Like him or hate him, it is virtually impossible not to have an opinion on Woody Allen. After almost fifty years of filmmaking, with as many films to his credit, it is difficult to imagine an American movie landscape without him. From his “early funny films” through to the more recent downers like Match Point, it is hard to have missed seeing at least one of Allen’s contributions to the canon. Unless you live in Australia, of course, where Allen’s films have become something of a rarity. His most recent film prior to Midnight in Paris was You Will Meet a Tall Dark Stranger, which completely bypassed local cinemas and is yet to see the light of day even on the home front. Yet absence makes the heart grow fonder, and Allen’s latest effort reminds us of why he was worth missing in the first place.
Gil (Owen Wilson, Hall Pass) and Inez (Rachel McAdams, Morning Glory) are a couple who travel to Paris. Gil, a successful Hollywood screenwriter and struggling novelist, has fallen in love with the city and believes that he would have been better off living in the ‘heyday’ of the 1920s. Seeking to escape Inez’s pompous friends and parents, Gil decides to go for an evening walk through the streets of the City of Light, only to find that the answer to his prayers might just be a stroke of the clock away as he is whisked to 1920s Paris to hobnob with the great writers of the day.
With the exception of 2009’s Whatever Works, based on a screenplay Allen had written in the 1970s, it has been difficult to know exactly which Woody Allen we would be getting over the last decade or so. With this love letter to Paris, Allen reaches back to his ‘golden era’ of Manhattan, in a musically-driven opening sequence that recalls that Oscar-winning film. Indeed, Midnight in Paris is the kind of high-concept comedy that Allen would have made in the 1970s, and here he does so with all the cocksure confidence and audacity that the younger filmmaker consistently brought to the table. Crafting a story that is equal parts The Purple Rose of Cairo and Deconstructing Harry, by way of the similarly-themed 1990s British TV comedy Goodnight Sweetheart, Allen operates in his element, giving audiences just the right doses of cheeky satire, off-the-wall humour and good old-fashioned love story. Yet to simply say that this is the best Woody Allen film in years would be to diminish the simple magic of this story.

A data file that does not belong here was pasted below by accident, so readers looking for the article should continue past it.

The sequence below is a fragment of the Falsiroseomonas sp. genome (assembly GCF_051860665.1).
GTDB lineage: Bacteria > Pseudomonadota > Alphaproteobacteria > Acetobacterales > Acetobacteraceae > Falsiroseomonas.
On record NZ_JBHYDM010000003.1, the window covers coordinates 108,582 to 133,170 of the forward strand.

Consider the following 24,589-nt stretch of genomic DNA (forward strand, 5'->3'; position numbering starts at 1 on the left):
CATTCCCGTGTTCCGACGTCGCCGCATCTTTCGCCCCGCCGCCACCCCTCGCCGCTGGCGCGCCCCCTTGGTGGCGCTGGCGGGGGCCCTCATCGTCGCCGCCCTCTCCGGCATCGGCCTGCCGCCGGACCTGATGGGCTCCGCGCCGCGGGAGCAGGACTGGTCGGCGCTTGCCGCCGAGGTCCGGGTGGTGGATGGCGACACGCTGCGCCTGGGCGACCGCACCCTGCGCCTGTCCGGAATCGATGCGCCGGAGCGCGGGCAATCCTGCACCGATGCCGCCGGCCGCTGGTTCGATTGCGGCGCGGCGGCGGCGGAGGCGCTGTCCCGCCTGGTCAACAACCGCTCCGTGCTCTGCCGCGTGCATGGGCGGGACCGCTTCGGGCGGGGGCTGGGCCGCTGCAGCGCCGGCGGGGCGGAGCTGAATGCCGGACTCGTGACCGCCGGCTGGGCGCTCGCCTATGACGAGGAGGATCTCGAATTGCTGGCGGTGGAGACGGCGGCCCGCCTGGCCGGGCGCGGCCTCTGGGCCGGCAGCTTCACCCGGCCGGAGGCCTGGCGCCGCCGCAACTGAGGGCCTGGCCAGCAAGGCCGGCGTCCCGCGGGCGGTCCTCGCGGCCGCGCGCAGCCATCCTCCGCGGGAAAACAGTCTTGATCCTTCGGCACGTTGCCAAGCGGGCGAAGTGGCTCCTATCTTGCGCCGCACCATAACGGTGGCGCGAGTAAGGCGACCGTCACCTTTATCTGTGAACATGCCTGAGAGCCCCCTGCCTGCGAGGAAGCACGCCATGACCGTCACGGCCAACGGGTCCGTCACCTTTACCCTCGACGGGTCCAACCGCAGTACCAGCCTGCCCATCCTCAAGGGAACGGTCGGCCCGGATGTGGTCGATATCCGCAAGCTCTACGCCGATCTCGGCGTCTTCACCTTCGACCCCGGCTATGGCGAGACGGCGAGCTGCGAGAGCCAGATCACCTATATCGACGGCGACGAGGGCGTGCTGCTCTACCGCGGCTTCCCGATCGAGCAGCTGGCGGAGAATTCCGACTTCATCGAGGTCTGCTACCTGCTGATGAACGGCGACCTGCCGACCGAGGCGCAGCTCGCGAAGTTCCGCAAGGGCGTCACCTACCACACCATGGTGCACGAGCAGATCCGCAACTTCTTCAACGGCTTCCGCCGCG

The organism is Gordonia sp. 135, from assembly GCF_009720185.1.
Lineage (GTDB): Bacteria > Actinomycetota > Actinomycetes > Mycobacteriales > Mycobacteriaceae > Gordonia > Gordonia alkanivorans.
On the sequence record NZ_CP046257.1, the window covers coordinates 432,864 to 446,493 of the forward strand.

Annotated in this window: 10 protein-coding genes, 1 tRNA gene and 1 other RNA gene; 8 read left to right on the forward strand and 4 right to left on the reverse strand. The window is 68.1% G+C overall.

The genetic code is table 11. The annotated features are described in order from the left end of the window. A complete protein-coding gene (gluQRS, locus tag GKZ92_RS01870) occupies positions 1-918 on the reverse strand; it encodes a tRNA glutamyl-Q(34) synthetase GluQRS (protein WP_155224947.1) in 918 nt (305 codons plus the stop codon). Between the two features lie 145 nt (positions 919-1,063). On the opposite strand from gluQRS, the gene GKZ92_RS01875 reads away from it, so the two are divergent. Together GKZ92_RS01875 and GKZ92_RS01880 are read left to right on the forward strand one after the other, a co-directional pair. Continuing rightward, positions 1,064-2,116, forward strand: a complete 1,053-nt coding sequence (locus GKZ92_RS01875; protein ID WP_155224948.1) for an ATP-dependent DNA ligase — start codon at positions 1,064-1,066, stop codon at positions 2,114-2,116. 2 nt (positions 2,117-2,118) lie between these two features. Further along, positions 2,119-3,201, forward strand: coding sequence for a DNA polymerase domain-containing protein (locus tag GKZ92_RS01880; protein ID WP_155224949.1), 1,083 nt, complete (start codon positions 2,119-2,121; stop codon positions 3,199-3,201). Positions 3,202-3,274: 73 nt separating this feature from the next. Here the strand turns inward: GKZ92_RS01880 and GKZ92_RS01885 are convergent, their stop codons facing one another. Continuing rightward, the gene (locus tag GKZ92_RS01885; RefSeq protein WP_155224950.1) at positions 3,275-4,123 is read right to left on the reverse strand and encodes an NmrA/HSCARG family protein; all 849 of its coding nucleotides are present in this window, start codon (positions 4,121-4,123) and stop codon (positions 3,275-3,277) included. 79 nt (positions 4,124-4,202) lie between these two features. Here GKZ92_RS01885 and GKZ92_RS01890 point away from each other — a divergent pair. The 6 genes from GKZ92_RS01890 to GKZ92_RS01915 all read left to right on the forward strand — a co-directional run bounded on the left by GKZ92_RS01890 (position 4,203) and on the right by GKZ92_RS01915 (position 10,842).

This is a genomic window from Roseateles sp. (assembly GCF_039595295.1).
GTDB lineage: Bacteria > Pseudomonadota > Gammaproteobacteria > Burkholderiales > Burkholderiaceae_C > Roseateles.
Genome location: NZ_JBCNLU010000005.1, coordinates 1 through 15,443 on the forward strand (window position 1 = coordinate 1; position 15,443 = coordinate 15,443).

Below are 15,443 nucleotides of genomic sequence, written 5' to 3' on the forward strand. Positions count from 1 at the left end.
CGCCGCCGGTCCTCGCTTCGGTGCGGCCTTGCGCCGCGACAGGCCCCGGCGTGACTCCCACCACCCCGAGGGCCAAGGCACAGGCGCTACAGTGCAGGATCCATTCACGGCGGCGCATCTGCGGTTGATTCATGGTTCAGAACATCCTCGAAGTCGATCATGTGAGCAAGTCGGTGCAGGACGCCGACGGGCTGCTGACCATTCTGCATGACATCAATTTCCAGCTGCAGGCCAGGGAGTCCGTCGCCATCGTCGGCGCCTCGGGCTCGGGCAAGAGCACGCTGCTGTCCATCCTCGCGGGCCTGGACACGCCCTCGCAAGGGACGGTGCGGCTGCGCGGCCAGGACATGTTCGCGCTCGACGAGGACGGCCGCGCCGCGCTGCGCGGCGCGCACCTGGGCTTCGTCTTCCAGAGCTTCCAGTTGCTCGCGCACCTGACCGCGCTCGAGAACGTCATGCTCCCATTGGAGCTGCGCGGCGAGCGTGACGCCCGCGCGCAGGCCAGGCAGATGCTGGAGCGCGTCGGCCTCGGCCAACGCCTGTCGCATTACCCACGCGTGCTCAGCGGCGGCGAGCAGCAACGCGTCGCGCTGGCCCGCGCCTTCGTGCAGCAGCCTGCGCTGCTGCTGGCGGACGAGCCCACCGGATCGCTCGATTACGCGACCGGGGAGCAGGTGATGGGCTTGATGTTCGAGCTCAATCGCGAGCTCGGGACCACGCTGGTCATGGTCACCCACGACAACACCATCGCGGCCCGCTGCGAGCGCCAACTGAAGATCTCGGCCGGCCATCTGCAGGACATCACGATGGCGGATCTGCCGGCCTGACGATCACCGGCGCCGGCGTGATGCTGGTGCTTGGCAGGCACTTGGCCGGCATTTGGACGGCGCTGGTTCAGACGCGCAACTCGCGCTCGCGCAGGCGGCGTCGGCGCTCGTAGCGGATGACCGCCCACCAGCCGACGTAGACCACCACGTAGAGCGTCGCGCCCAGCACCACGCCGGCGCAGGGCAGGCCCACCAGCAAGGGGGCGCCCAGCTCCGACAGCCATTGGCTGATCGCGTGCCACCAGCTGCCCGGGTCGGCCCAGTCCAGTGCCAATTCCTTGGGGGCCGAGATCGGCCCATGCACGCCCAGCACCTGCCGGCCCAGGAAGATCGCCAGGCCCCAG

One of the often inextricable elements of Allen’s comedies is Allen himself, and those stand-ins for the highly-parodied persona have ranged from the brilliant (John Cusack in Bullets Over Broadway) to the misguided (Kenneth Branagh in Celebrity). Owen Wilson seems like such an obvious choice, as the affable comedian slips comfortably into the khaki pants and collared shirts that Alvy might have worn while wooing Annie Hall. With his distinctively enthusiastic drawl, Wilson’s persona has become as much of an identifiable affectation as Allen’s own schtick, but here it is used to give the character not only a vulnerability but a believable entry point for an audience that is asked to simply go with a story that casually involves time travel and gives Wilson no less than three beautiful women vying for his attention.
Peppered with pinpoint casting in Tom Hiddleston (as F. Scott Fitzgerald), Kathy Bates (as Getrude Stein), Adrian Brody (Salvador Dali!) and Marion Cottilard as Gil’s 1920s love interest, Midnight in Paris could have very easily descended into farce. This may have been the type of film that Allen was known for in a bygone era, but like his protagonist, he enjoys looking back to his best years, but is perfectly content to live and work in the now. Bringing to bear all of the confidence and self-assuredness that only a veteran filmmaker like Allen can provide, he couples it with the youthful enthusiasm of his cast to create a film to genuinely fall in love with.
Midnight in Paris